The Egyptian government is considering a proposal to reduce the number of working days for public sector employees. A committee was formed to study the proposal, and will be chaired by the head of the Central Agency for Organization and Administration (CAOA), Saleh El Sheikh, and board members representing the Ministry of Planning, Follow-up and Administrative Reform, the Administrative Control Authority and a representative from the parliament’s Legislative Affairs Secretariat.
In an Aug. 15 statement to Al-Youm Al-Sabeh newspaper, Sheikh stressed that the “committee will consider the proposals of all government stakeholders with regard to the decision,” noting that “the committee has addressed all ministers to gauge their opinion on the matter. It also touched on the decision details with the Holding Company for Water and Waste Water and the Egyptian Electricity Holding Company to determine the costs and expenses of running the administrative departments throughout the fiscal year, and to identify the months, days and hours of work in order to assess the situation in case of reduced working hours.”
The proposal sparked controversy among the public sector employees, who were divided into two camps. The first camp welcomed the potential three days off per week (Thursday, Friday and Saturday) instead of two (Friday and Saturday), while the other rejected it for fear of employees being laid off eventually.
Although CAOA is chairing the committee, which is currently looking into the proposal, Sheikh said in a press statement Aug. 5, "CAOA's research department has already carried out a survey internally on flexible working hours and reduced working days. Fifty percent of those surveyed were against this proposal. In addition, initial indicators showed that 67% of surveyed workers in the CAOA directorates across the governorates rejected the proposal.”
This reflects the fear of a large number of public sector employees that the proposal could indeed be a prelude to lay off staff, especially since President Abdel Fattah al-Sisi has talked on several occasions about the large number of workers in the state’s administration structure.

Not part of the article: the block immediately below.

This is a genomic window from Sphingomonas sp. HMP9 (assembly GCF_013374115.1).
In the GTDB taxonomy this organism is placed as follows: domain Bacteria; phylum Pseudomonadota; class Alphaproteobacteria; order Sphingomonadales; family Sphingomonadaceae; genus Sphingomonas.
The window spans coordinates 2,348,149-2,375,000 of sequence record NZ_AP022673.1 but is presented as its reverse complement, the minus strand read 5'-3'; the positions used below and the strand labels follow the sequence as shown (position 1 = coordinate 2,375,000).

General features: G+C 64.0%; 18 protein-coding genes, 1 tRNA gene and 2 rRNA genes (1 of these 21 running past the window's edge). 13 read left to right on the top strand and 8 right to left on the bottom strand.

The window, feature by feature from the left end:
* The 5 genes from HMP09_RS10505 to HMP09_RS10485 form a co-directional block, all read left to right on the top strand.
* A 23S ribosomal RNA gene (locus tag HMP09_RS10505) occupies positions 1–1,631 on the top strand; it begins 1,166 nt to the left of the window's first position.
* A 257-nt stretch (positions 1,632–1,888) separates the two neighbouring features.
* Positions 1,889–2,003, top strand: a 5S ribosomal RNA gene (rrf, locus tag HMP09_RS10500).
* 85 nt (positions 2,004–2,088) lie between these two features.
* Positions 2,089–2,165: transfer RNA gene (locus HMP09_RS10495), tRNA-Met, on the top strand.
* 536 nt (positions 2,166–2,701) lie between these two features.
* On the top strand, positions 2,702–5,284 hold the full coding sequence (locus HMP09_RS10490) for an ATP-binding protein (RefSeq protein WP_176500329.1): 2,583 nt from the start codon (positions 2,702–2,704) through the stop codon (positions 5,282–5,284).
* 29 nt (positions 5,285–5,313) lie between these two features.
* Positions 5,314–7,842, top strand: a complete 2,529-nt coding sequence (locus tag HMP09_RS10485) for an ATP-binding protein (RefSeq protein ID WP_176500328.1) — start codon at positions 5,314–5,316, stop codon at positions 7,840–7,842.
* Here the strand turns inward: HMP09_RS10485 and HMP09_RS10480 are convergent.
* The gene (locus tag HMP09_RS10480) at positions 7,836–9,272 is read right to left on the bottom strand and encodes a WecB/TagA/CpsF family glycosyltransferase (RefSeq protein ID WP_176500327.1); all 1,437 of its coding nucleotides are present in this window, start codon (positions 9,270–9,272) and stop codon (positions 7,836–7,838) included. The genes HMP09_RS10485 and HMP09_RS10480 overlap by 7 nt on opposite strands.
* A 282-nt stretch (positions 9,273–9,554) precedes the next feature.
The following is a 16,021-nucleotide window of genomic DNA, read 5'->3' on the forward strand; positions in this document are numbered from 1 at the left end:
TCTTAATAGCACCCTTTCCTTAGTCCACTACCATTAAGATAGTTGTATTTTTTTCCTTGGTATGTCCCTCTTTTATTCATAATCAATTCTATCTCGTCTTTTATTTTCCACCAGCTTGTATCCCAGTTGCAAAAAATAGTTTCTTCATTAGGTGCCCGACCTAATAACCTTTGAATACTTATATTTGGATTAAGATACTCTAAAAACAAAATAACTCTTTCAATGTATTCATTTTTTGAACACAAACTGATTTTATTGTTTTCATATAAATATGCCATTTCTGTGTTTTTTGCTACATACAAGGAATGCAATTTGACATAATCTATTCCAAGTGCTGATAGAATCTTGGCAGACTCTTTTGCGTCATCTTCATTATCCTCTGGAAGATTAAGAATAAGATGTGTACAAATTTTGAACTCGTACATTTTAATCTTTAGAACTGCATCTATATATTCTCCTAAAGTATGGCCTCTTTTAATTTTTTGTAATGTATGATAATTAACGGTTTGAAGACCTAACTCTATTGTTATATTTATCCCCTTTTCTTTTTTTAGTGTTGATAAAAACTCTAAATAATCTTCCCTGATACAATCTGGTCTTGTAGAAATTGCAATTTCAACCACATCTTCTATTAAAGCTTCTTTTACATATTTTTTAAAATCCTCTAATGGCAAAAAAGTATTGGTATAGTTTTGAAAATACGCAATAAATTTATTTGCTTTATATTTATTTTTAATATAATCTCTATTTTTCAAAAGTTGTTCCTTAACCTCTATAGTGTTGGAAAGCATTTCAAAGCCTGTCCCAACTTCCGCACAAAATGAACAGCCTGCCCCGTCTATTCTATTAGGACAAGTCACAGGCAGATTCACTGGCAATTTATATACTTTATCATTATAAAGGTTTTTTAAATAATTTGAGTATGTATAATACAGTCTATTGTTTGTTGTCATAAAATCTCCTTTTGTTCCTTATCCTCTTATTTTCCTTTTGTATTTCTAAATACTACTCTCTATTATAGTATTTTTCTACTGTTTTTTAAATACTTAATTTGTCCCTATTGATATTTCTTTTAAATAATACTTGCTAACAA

Sisi said on Oct. 26, 2016, “Over the past five years Egypt had to bear the annual increases in salaries amounting to 150 billion Egyptian pounds [$8.4 billion] through borrowing. This had in turn increased budget deficit, amounting to 900 billion pounds [$50.3 billion] in six years.”
In the same vein, on May 16, Sisi said, “One million employees were appointed in 2011,” noting that “the public sector was already saturated with 5.5 million employees. This is not to mention that 1 million employees were appointed in one year. The truth is that the state’s administration departments need 1 million staff members only.”
The president did not stop at making statements only, but had gone as far as to ratify the Civil Service Law on Nov. 2, 2016, which includes new procedures to facilitate any decision to dismiss public sector employees. As per the law, an employee with a poor performance record according to the human resources department would be transferred to another government institution. In case HR further reported poor performance, the employee would be dismissed.
The proposal to increase the number of days off for state employees was previously made. On Jan. 4, 2006, the government decided to consider Saturday as an official day off for all the state administration departments, to raise the efficiency of government performance and improve the level of and facilitate services for citizens and public sector employees and their families. Subsequently, the weekend for state administrative institutions was determined to be Fridays and Saturdays.
Sada El Balad website published Aug. 18 a letter from CAOA addressed to the different ministries, demanding that they work on a formula to increase the daily working hours in exchange for an additional day off during the week for employees. The letter also called on the ministries to present proposals to CAOA on ways to make full use of the increased working hours for an additional day off.
Cabinet spokesman Ashraf Sultan told Al-Monitor, “The proposal is still being considered by the committee. It has been suggested to reduce the number of working days and develop new laws for public sector employees, including working shifts.”
He added, “The aim of the proposal was to reduce the number of working days but without decreasing wages, in a bid to rationalize spending, reduce traffic congestion and increase demand on fuel.”
Member of parliament Khaled Shaaban, who is against the proposal, told Al-Monitor, “Should this idea be implemented, public sector employees would take advantage of their days off to find jobs in the private sector, which would be unfair competition to private sector workers.”
He said, “The government justifies this proposal on the basis that it would reduce electricity and fuel consumption. Squeezing working hours into four working days a week would have negative consequences on citizens, who deal directly with the ministries and state administrations.”
Gibali al-Maraghi, parliamentarian and head of the Egyptian Trade Union Federation, told Al-Monitor, “This proposal benefits the state in terms of controlling resources. By implementing this proposal the state would only consume electricity and water for four days, which would save it billions of pounds.”
He noted, “There are 6 million state employees. During their vacation traffic would not be as heavy as on regular working days, and therefore there would be less demand on subsidized fuel. The committee is still considering the final version of the proposal to be presented to the parliament."
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